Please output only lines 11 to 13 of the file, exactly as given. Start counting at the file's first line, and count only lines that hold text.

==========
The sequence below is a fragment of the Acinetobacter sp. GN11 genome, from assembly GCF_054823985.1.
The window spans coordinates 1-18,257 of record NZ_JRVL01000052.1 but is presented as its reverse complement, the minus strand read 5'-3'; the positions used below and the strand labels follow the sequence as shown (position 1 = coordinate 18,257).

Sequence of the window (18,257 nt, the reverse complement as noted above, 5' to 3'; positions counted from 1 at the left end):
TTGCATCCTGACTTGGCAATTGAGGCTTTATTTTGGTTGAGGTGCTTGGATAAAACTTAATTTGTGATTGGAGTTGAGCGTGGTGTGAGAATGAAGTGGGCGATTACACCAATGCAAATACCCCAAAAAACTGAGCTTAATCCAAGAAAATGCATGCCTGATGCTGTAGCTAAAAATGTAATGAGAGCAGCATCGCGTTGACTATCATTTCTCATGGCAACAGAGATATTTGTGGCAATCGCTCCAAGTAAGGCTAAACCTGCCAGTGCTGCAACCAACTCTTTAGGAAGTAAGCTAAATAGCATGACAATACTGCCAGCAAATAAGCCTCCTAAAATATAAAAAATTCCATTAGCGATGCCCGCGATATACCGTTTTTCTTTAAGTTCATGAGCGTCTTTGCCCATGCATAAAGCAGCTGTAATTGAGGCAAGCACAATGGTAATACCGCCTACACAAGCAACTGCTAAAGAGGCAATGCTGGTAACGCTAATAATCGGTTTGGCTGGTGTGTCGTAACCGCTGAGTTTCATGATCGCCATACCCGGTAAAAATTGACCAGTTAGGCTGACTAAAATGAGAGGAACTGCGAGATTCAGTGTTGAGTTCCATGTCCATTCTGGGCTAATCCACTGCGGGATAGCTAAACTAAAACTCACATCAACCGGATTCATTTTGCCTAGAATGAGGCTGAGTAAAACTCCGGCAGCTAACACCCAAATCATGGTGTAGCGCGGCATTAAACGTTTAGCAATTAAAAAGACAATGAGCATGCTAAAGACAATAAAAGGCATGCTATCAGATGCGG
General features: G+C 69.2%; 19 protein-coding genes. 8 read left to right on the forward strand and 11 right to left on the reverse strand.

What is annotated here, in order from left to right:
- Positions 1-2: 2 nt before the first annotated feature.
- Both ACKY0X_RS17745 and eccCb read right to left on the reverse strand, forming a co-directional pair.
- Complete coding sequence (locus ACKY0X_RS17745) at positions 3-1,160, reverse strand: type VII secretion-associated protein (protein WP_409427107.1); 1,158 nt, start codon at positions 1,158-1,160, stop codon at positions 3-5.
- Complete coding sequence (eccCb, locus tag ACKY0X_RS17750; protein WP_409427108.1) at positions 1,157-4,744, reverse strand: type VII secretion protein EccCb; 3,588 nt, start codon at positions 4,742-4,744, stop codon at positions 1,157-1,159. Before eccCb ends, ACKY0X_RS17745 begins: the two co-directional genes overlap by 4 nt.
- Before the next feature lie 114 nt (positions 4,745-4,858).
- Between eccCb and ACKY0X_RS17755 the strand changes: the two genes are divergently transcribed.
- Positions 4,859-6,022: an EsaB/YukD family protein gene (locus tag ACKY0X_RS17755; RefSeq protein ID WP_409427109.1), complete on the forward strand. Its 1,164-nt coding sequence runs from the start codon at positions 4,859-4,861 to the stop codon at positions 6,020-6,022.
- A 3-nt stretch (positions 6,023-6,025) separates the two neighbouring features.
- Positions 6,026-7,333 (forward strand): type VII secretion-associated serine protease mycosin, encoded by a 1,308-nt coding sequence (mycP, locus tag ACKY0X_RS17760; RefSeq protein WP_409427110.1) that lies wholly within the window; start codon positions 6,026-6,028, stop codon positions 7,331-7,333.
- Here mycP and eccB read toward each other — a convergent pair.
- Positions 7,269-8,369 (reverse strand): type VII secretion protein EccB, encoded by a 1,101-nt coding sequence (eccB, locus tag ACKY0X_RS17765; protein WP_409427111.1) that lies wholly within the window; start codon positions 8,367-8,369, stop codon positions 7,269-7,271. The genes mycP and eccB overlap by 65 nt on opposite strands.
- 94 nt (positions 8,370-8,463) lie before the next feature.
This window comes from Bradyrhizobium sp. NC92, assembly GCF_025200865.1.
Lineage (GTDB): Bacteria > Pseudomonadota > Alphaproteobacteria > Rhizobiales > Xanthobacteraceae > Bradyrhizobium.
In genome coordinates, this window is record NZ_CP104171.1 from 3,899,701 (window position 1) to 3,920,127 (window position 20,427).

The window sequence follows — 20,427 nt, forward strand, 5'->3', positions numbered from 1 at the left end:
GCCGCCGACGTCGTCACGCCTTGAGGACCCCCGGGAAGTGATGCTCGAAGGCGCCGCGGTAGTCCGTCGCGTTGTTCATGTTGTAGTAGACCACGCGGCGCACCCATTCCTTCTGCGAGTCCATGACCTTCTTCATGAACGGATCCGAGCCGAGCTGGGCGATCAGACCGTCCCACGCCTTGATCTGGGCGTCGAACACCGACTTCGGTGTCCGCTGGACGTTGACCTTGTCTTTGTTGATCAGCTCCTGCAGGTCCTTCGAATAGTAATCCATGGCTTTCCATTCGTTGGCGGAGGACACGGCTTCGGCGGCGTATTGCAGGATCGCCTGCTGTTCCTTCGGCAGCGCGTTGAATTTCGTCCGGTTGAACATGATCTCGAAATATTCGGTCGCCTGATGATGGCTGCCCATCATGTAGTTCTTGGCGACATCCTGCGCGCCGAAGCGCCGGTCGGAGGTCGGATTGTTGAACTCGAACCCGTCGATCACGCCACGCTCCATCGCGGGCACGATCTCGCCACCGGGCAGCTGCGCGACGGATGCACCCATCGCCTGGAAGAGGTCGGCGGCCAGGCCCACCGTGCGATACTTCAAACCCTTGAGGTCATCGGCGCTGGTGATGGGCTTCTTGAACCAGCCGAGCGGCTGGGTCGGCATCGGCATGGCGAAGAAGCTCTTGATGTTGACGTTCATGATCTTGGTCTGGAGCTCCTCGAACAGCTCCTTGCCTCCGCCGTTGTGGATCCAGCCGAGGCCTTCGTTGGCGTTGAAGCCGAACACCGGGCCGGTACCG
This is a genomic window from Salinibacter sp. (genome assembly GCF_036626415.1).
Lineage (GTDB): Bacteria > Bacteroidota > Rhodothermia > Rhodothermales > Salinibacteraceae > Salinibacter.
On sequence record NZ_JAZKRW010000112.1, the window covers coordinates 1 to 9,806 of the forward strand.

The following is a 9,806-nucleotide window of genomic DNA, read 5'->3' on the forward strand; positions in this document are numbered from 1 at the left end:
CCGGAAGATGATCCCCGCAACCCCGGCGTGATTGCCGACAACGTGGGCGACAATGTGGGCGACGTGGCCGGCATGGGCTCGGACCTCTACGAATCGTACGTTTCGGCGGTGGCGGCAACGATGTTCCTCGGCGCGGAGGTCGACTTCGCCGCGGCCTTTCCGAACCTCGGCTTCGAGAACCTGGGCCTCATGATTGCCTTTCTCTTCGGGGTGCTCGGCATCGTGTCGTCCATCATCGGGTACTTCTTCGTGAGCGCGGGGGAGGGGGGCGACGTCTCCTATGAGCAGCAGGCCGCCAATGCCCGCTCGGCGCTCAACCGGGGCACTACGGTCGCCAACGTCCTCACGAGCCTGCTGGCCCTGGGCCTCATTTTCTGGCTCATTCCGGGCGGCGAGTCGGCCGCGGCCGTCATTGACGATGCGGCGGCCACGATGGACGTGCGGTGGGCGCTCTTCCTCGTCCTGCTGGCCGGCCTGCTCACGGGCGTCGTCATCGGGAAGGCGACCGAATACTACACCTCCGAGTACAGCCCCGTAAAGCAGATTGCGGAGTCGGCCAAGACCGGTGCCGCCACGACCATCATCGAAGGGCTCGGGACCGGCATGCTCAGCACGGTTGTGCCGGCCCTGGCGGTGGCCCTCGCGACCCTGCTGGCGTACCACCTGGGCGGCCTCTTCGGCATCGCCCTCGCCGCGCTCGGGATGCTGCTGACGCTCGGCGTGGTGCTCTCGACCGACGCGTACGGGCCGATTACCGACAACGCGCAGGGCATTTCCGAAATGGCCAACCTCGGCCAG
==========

- Before the next feature lie 114 nt (positions 4,745-4,858).
- Between eccCb and ACKY0X_RS17755 the strand changes: the two genes are divergently transcribed.
- Positions 4,859-6,022: an EsaB/YukD family protein gene (locus tag ACKY0X_RS17755; RefSeq protein ID WP_409427109.1), complete on the forward strand. Its 1,164-nt coding sequence runs from the start codon at positions 4,859-4,861 to the stop codon at positions 6,020-6,022.